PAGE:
Facebook knows a lot about you. I downloaded all the data that the social media site has on me and it knows everything – who my family is, what music, books, movies and clothing I like, every digital friend I have had and all their contact details, what events I have been to, what advertisements I have interacted with, what applications I have used, even who I have poked.
Anyone on Facebook would be naïve to think the company doesn’t have this information – what would Facebook even be without everyone’s personal data? But the backlash from recent allegations over how a third party used millions of Facebook user’s data means long-unanswered questions of how this data is collected, stored, used and accessed have resurfaced.
Cambridge Analytica investigation exposes risks to Facebook data
In a nutshell, a transatlantic, joint-media investigation has revealed that a University of Cambridge psychology professor, Alexanadr Kogan, developed a research app that collected information on Facebook users that had chosen to download his app, which had been developed for psychologists to use.
About 270,000 people downloaded the app, giving consent for Kogan to access information about them, as well as information about their friends with open privacy settings. This information, according to Facebook, was collected legally and legitimately.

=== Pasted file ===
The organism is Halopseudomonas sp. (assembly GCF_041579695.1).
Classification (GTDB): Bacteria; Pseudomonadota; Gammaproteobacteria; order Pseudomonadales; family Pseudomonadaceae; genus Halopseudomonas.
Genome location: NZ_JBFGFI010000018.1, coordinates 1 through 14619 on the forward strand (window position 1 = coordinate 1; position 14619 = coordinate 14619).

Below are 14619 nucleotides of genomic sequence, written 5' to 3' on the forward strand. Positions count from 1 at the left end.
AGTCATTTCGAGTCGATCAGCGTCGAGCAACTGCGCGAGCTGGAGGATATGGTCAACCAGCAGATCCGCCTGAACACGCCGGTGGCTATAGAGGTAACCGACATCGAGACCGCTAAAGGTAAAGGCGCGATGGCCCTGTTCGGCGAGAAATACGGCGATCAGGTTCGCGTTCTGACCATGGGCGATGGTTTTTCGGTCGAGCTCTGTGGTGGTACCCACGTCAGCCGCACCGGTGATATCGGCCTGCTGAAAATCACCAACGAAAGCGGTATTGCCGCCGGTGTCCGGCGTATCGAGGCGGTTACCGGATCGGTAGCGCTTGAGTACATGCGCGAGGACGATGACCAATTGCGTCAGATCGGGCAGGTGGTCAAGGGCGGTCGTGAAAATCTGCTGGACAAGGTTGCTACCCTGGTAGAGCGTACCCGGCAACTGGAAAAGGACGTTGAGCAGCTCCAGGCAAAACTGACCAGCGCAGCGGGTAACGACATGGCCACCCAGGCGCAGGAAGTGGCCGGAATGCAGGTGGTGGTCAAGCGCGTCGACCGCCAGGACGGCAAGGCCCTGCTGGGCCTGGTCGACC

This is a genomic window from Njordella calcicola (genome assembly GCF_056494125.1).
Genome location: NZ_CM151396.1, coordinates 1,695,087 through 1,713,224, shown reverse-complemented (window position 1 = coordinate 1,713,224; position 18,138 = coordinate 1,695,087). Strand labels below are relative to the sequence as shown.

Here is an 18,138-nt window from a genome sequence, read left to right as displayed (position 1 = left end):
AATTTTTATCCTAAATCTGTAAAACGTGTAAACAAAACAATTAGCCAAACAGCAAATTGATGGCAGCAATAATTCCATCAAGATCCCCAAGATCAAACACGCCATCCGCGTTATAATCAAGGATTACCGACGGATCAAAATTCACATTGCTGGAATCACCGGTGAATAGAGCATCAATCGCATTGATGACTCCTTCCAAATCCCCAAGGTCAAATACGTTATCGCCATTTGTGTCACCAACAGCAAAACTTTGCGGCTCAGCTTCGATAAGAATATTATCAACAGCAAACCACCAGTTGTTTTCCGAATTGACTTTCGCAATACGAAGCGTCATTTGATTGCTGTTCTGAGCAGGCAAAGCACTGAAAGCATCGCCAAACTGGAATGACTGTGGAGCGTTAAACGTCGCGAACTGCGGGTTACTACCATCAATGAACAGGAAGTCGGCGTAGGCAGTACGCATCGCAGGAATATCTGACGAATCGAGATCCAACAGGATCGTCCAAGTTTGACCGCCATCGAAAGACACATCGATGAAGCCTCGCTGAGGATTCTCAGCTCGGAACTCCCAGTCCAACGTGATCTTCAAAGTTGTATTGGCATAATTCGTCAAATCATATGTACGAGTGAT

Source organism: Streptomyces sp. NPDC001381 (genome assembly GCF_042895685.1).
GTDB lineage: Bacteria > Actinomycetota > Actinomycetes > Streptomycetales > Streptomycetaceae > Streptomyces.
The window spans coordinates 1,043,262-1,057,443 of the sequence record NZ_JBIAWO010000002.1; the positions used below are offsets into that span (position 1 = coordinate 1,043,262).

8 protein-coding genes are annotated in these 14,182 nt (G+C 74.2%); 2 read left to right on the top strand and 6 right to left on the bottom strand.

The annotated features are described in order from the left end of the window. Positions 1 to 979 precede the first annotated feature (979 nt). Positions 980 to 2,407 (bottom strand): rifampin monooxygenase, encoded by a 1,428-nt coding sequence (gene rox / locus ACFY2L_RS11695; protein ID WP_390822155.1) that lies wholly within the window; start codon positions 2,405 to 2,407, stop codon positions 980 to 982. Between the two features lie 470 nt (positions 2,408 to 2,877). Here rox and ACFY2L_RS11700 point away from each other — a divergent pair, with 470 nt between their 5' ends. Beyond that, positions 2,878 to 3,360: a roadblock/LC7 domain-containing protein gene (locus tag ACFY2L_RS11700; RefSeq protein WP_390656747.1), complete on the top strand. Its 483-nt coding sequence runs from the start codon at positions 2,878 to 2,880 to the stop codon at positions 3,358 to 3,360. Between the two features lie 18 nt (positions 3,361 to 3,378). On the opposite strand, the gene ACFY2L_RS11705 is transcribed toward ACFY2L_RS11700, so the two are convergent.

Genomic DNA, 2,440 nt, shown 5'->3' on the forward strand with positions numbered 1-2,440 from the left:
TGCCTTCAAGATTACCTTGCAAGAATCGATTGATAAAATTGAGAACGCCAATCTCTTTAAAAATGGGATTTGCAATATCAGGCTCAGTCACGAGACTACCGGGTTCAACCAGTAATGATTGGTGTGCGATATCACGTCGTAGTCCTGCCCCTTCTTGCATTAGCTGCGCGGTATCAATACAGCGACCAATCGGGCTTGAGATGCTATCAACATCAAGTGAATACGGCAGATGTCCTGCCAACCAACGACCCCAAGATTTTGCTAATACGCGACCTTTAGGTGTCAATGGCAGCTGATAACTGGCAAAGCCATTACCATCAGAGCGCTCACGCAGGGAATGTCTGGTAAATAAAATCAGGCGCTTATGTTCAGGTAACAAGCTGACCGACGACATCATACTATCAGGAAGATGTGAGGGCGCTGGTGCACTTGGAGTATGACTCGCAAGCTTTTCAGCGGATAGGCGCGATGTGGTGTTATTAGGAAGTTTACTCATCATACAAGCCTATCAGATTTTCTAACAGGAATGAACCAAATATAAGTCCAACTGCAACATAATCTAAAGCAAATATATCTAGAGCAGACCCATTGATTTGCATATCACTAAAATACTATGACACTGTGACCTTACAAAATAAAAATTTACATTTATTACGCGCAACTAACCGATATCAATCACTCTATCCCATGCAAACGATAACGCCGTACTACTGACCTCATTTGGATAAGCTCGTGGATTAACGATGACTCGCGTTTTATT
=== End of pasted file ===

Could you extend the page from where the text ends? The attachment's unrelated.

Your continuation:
However, Kogan is alleged to have passed this information to other companies, including one named Cambridge Analytica, a UK-based company that provides services to political campaigns, governments and militaries. Facebook learnt the information had been passed on way back in 2015 and secured declarations from all involved, including whistleblower Christopher Wylie, that all the data and information had been destroyed.
Three years on, the investigation alleged that this data – reportedly of up to 50 million Facebook users mainly in the US – had not been destroyed.
With Cambridge Analytica having worked on elections in Nigeria, Kenya, the Czech Republic, India, Argentina and, most notably, Donald Trump’s US election campaign, the revelations have opened up serious concerns about how Facebook handles its data, and the role that it could have played in any political propaganda, how secure data is and how transparent Facebook has been with its users.
Both Cambridge Analytica and Facebook have denied any wrongdoing.